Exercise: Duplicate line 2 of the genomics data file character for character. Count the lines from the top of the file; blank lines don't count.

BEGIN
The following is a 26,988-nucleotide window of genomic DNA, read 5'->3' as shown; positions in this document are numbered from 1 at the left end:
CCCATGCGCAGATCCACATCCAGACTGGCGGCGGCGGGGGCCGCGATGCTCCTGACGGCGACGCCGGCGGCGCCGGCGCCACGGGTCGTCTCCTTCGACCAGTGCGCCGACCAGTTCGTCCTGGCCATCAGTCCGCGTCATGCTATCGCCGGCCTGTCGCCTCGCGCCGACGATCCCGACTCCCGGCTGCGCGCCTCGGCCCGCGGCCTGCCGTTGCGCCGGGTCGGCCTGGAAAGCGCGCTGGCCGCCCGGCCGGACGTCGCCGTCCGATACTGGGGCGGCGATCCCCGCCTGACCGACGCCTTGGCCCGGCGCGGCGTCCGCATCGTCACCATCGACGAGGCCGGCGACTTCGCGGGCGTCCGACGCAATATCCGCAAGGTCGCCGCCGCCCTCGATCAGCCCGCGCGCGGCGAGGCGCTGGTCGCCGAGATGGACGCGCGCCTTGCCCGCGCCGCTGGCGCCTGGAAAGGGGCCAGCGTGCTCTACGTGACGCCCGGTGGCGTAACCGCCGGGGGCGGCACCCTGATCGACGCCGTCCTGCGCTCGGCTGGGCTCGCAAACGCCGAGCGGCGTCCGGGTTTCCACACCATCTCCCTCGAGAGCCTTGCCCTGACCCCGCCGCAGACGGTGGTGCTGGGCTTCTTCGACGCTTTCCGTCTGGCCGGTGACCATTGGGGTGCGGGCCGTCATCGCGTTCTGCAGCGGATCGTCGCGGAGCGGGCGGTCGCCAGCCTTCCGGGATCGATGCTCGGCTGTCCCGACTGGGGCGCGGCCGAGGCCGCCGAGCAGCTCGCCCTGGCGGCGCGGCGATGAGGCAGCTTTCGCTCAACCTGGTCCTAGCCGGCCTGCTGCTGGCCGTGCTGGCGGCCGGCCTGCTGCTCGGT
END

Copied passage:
CCCATGCGCAGATCCACATCCAGACTGGCGGCGGCGGGGGCCGCGATGCTCCTGACGGCGACGCCGGCGGCGCCGGCGCCACGGGTCGTCTCCTTCGACCAGTGCGCCGACCAGTTCGTCCTGGCCATCAGTCCGCGTCATGCTATCGCCGGCCTGTCGCCTCGCGCCGACGATCCCGACTCCCGGCTGCGCGCCTCGGCCCGCGGCCTGCCGTTGCGCCGGGTCGGCCTGGAAAGCGCGCTGGCCGCCCGGCCGGACGTCGCCGTCCGATACTGGGGCGGCGATCCCCGCCTGACCGACGCCTTGGCCCGGCGCGGCGTCCGCATCGTCACCATCGACGAGGCCGGCGACTTCGCGGGCGTCCGACGCAATATCCGCAAGGTCGCCGCCGCCCTCGATCAGCCCGCGCGCGGCGAGGCGCTGGTCGCCGAGATGGACGCGCGCCTTGCCCGCGCCGCTGGCGCCTGGAAAGGGGCCAGCGTGCTCTACGTGACGCCCGGTGGCGTAACCGCCGGGGGCGGCACCCTGATCGACGCCGTCCTGCGCTCGGCTGGGCTCGCAAACGCCGAGCGGCGTCCGGGTTTCCACACCATCTCCCTCGAGAGCCTTGCCCTGACCCCGCCGCAGACGGTGGTGCTGGGCTTCTTCGACGCTTTCCGTCTGGCCGGTGACCATTGGGGTGCGGGCCGTCATCGCGTTCTGCAGCGGATCGTCGCGGAGCGGGCGGTCGCCAGCCTTCCGGGATCGATGCTCGGCTGTCCCGACTGGGGCGCGGCCGAGGCCGCCGAGCAGCTCGCCCTGGCGGCGCGGCGATGAGGCAGCTTTCGCTCAACCTGGTCCTAGCCGGCCTGCTGCTGGCCGTGCTGGCGGCCGGCCTGCTGCTCGGT